You know, I was really looking forwards to putting all that political bickering and bullshit behind me and posting about Nico Rosberg as I said I would at the end of my last post. Unfortunately that’s going to have to wait a bit longer, because last night I saw this:
Now it is possible that I’ve been blocked by mistake, and that this is some kind of misunderstanding. But it’s much more likely that Formula E have simply decided that they don’t like what I’ve been tweeting about them and this is their way of “punishing” me. I’ve never said anything abusive or spammy towards Formula E, so this seems pretty harsh and draconian to me; if anything I’ve been one of their biggest fans right from the first race at Beijing in 2014. And what could they have taken offence to? Me retweeting F1 Broadcasting’s strong evidence that Formula E and Roborace have purchased thousands of fake accounts to follow them and to boost their profile? The fact that I’ve talked to and (perish the thought) listened to the Battersea Protestors and given constructive feedback towards them? Or maybe they’re big fans of Mr. Cameron and the Conservative party, in which case we’ll just have to agree to disagree on that one. None of these three are good enough reasons to block me.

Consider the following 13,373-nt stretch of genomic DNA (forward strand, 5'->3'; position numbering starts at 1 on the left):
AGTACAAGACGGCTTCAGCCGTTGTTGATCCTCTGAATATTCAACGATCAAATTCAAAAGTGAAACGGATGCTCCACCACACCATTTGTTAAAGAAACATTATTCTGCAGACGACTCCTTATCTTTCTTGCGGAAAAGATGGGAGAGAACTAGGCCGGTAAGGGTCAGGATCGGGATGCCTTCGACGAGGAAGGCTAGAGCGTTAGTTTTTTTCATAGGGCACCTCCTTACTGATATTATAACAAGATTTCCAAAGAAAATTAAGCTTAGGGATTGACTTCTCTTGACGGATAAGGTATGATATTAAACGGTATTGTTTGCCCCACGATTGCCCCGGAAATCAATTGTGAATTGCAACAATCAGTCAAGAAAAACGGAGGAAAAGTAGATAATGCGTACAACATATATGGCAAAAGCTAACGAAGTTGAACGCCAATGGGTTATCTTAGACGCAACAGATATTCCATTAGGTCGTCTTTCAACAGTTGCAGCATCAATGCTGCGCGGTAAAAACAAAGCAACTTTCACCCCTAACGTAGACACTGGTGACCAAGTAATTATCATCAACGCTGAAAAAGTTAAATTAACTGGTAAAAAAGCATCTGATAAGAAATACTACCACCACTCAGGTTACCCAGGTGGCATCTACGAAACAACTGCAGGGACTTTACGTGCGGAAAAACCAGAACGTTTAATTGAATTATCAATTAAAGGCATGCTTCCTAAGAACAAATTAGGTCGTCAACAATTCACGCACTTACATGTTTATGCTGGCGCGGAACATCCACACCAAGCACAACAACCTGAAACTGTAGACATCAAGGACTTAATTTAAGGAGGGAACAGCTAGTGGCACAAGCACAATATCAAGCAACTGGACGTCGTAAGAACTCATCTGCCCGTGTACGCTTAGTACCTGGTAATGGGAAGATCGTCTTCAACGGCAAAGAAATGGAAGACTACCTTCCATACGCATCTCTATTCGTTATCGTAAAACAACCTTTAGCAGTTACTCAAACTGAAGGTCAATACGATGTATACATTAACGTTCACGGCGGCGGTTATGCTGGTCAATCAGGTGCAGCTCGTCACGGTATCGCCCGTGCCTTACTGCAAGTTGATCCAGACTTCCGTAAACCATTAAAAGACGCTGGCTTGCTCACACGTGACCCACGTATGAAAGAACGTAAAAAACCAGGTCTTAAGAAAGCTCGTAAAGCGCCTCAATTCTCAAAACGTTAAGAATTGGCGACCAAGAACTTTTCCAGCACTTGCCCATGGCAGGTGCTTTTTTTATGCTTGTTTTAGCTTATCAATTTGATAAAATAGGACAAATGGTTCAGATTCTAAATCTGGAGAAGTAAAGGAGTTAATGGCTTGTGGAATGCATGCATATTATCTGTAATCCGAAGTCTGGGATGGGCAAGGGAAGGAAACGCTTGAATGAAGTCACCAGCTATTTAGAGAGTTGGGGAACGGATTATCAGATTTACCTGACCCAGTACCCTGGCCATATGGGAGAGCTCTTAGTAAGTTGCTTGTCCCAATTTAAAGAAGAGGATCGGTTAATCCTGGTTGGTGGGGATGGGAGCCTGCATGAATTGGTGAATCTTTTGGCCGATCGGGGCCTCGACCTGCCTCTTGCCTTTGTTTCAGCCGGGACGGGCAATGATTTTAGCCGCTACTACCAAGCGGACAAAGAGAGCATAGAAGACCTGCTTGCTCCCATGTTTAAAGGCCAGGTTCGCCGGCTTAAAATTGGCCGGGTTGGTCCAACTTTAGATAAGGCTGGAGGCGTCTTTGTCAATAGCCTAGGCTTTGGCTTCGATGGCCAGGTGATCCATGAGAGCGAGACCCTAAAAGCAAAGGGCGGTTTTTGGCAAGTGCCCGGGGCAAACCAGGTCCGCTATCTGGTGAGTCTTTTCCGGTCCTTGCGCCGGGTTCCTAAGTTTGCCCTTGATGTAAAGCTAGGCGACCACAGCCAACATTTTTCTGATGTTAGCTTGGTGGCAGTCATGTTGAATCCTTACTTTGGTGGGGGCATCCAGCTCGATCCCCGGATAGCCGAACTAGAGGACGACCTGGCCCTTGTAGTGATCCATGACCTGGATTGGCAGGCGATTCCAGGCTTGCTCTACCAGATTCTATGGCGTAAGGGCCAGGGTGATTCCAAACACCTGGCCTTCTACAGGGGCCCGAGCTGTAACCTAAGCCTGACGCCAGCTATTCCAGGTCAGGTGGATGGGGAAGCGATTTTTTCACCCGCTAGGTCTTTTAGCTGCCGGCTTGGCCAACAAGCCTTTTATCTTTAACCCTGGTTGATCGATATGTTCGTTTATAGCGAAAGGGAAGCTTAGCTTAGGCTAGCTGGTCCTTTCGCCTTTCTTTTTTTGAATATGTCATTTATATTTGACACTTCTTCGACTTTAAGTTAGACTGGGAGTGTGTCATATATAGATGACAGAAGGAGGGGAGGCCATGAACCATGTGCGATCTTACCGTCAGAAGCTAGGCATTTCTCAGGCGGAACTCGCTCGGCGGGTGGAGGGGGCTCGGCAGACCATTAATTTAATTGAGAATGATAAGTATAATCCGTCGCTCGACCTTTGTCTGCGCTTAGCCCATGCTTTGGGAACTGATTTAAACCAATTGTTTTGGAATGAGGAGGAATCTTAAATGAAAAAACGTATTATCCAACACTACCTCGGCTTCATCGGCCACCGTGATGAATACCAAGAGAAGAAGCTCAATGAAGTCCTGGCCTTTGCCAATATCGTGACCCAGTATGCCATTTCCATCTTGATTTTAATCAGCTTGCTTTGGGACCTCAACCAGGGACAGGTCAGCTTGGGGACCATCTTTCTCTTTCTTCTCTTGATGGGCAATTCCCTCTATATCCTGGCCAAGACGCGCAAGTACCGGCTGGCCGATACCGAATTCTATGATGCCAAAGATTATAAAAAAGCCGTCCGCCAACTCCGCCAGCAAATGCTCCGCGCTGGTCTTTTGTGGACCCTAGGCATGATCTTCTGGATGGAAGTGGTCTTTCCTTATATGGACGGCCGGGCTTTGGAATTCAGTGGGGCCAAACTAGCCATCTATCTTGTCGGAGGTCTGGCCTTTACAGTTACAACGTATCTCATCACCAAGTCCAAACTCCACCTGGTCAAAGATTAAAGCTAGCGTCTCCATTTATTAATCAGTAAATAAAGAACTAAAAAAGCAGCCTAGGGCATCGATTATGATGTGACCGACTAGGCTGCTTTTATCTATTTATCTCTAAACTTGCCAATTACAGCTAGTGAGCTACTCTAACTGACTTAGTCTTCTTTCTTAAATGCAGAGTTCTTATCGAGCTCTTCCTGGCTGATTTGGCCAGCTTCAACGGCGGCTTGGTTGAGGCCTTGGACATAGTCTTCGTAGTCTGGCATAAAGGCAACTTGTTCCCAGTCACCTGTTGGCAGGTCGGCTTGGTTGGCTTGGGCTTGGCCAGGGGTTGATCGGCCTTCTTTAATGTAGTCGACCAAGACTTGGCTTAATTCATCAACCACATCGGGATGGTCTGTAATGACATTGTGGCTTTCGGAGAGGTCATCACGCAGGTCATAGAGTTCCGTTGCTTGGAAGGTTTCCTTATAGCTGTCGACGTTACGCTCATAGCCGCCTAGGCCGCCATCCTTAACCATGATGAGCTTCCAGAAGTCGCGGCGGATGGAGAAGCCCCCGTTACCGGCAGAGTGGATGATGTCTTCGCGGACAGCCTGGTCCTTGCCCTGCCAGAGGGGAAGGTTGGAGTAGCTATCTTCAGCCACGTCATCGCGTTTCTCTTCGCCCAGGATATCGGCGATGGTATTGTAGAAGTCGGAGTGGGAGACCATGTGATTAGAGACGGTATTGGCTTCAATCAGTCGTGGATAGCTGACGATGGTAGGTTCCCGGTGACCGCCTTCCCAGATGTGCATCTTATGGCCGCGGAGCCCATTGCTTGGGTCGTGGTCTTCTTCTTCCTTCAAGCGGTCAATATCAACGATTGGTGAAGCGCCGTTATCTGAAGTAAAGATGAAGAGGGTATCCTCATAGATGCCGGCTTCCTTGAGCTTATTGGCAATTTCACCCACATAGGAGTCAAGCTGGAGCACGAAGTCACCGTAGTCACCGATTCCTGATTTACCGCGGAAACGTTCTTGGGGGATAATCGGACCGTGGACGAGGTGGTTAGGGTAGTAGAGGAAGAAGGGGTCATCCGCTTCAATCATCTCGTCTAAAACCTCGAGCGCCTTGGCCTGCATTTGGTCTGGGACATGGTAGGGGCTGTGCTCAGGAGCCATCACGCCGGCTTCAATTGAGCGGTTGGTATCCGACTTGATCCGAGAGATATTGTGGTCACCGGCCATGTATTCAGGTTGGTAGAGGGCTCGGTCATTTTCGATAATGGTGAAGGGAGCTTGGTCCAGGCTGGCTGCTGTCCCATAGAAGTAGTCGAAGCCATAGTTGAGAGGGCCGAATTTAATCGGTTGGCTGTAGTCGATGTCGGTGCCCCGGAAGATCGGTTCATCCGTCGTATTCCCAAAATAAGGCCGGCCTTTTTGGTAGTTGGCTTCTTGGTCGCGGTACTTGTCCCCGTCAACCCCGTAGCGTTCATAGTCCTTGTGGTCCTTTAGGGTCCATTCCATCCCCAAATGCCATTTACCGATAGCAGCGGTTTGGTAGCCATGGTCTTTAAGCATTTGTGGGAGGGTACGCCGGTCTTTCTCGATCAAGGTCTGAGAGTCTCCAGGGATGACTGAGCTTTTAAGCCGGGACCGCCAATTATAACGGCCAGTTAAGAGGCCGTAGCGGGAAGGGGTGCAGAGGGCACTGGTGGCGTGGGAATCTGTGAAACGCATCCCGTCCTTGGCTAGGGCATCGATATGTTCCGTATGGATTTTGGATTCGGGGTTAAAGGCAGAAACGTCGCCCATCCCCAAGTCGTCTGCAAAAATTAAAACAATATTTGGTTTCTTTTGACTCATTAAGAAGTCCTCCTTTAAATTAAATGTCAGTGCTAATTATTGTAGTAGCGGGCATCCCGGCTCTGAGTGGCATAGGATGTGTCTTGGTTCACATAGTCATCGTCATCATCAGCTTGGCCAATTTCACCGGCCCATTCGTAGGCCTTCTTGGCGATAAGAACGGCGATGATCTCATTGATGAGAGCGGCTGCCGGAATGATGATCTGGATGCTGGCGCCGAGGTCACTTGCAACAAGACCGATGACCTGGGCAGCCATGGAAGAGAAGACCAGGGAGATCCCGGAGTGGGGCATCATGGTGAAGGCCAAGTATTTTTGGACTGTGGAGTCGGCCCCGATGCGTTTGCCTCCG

Whatever the reason, the message is clear: “We don’t like what you have to say, so we’re going to ostracise you.” Was praising FE every weekend for the great show that they put on not enough? Hasn’t my work for FE Addicts over Facebook (3,587 members) and Twitter, (444 followers) tirelessly covering every piece of news that I can find, live tweeting races, doing a podcast and running competitions to win team merchandise, and not to mention my detailed articles for e-racing.net and ecocars4sale.com, pretty much all been positive publicity that has benefitted them? But no, apparently I’m a renegade who thinks too much and must be silenced.
You know what? Whilst we’re talking about unprofessionalism, let’s talk about Formula E’s official UK fansite on Facebook. We’ve had a pretty tetchy relationship after there was a big fallout out when they tried to promote their fanpage on our FE Addicts page, (They are a much younger page than us, established only at the end of last year) which didn’t go down well especially with the admin team. (It’s against the rules that have been in place for years on our long-running sister group Addicted to Formula 1) But despite that I was still active on their page and I even wrote them a fan interview which is still up there for all to read. I did my absolute best to keep things cordial with the UK Fansite despite the way things had fallen apart between us. And then this happened on the 18th of February:
Some context: A YouTuber called Ali-A, who I don’t really like, got a showrun in a Formula E car, and I basically said some minor comment that I wasn’t a fan of his and I felt that other people would have been more deserving of an FE showrun rather than some Call Of Duty gamer who doesn’t really care about the sport. Tom deleted that and then posted this: